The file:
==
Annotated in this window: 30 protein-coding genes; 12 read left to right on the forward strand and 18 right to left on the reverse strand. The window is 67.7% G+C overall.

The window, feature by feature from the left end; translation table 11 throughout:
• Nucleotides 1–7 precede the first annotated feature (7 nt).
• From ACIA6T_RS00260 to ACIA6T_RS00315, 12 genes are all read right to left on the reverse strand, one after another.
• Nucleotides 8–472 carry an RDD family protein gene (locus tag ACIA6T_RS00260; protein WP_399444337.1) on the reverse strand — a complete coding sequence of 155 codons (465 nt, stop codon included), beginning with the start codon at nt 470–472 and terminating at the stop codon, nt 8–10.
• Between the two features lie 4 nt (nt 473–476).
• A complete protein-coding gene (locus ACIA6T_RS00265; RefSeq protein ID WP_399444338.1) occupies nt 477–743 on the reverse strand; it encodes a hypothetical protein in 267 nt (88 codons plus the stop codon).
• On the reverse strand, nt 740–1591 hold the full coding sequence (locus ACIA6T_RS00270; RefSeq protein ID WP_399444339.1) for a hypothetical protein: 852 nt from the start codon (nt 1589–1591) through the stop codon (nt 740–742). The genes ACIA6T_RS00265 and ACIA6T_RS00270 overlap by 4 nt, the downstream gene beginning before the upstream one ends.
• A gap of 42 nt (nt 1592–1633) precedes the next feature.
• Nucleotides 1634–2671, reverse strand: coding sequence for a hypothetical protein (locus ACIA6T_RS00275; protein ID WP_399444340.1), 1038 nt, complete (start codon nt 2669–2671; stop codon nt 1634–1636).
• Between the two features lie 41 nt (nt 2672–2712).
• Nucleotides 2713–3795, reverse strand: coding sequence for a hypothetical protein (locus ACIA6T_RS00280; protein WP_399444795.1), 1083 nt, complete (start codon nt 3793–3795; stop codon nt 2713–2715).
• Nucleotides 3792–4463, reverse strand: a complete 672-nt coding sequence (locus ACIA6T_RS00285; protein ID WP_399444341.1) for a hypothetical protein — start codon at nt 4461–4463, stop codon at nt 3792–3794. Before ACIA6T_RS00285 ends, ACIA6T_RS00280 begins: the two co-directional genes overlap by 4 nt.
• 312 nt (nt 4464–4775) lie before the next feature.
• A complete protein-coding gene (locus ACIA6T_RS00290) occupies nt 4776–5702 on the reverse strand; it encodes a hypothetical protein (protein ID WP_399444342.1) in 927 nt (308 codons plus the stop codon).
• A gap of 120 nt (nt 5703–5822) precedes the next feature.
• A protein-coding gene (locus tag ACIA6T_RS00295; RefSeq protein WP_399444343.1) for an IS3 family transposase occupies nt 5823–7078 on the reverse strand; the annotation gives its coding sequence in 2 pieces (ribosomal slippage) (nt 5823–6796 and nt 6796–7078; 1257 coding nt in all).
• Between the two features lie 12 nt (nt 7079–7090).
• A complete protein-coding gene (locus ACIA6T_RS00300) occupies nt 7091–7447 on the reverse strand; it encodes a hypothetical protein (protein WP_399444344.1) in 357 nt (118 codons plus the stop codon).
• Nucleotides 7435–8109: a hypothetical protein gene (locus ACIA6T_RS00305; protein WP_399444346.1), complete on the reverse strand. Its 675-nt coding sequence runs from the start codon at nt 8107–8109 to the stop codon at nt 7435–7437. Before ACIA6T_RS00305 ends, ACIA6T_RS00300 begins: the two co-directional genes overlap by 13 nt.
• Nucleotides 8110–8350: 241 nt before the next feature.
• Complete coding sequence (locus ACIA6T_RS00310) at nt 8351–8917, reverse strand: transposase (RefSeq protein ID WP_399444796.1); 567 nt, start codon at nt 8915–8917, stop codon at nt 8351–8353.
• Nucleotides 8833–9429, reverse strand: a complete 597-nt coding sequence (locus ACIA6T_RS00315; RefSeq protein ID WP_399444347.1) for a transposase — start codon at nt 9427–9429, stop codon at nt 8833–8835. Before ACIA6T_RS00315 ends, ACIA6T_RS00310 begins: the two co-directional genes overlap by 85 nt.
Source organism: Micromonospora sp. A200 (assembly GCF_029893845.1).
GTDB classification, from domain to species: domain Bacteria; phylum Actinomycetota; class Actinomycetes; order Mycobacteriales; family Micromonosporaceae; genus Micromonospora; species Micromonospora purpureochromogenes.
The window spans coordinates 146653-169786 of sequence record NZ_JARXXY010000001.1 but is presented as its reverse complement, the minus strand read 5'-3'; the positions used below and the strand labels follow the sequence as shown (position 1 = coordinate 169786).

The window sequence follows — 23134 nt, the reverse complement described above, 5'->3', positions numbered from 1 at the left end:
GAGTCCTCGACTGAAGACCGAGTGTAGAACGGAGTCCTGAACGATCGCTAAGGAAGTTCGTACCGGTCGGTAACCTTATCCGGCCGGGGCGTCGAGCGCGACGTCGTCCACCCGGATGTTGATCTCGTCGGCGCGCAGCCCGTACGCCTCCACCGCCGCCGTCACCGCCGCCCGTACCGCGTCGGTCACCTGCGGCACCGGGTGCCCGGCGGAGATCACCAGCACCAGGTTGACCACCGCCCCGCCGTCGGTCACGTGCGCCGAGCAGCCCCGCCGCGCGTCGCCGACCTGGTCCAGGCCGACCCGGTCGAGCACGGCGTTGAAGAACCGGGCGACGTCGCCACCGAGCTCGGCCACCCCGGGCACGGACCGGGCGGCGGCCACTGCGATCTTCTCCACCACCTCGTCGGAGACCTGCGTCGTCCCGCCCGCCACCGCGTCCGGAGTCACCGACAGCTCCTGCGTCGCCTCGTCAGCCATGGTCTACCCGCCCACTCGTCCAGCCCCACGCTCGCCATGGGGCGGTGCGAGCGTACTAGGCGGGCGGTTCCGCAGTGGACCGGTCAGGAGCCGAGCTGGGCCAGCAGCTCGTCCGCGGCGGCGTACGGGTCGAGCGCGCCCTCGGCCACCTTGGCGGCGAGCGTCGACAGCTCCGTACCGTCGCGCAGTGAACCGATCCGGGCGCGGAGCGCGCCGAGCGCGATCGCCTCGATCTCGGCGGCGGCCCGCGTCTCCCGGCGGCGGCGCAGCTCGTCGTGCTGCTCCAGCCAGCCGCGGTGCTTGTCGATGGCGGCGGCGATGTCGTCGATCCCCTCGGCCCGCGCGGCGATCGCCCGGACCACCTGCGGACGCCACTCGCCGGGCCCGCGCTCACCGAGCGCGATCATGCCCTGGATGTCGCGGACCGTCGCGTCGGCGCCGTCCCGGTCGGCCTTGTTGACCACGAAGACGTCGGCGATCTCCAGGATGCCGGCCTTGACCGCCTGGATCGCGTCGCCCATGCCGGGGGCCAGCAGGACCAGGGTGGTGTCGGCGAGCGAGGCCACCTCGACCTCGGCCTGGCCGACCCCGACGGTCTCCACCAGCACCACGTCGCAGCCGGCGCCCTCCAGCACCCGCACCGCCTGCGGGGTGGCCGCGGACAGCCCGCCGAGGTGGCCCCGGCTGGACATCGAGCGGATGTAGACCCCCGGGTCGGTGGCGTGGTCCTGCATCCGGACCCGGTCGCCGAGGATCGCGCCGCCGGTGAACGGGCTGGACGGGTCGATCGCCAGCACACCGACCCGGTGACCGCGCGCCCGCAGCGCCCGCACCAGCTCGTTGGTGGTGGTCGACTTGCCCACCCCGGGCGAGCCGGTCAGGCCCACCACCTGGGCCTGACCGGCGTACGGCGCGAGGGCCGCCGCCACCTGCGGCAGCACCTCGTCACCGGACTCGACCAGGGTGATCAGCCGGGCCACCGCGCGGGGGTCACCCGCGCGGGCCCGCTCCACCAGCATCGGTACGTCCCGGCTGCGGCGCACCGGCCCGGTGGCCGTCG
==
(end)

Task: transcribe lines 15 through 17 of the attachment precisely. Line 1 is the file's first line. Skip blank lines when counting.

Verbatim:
• A complete protein-coding gene (locus ACIA6T_RS00290) occupies nt 4776–5702 on the reverse strand; it encodes a hypothetical protein (protein ID WP_399444342.1) in 927 nt (308 codons plus the stop codon).
• A gap of 120 nt (nt 5703–5822) precedes the next feature.
• A protein-coding gene (locus tag ACIA6T_RS00295; RefSeq protein WP_399444343.1) for an IS3 family transposase occupies nt 5823–7078 on the reverse strand; the annotation gives its coding sequence in 2 pieces (ribosomal slippage) (nt 5823–6796 and nt 6796–7078; 1257 coding nt in all).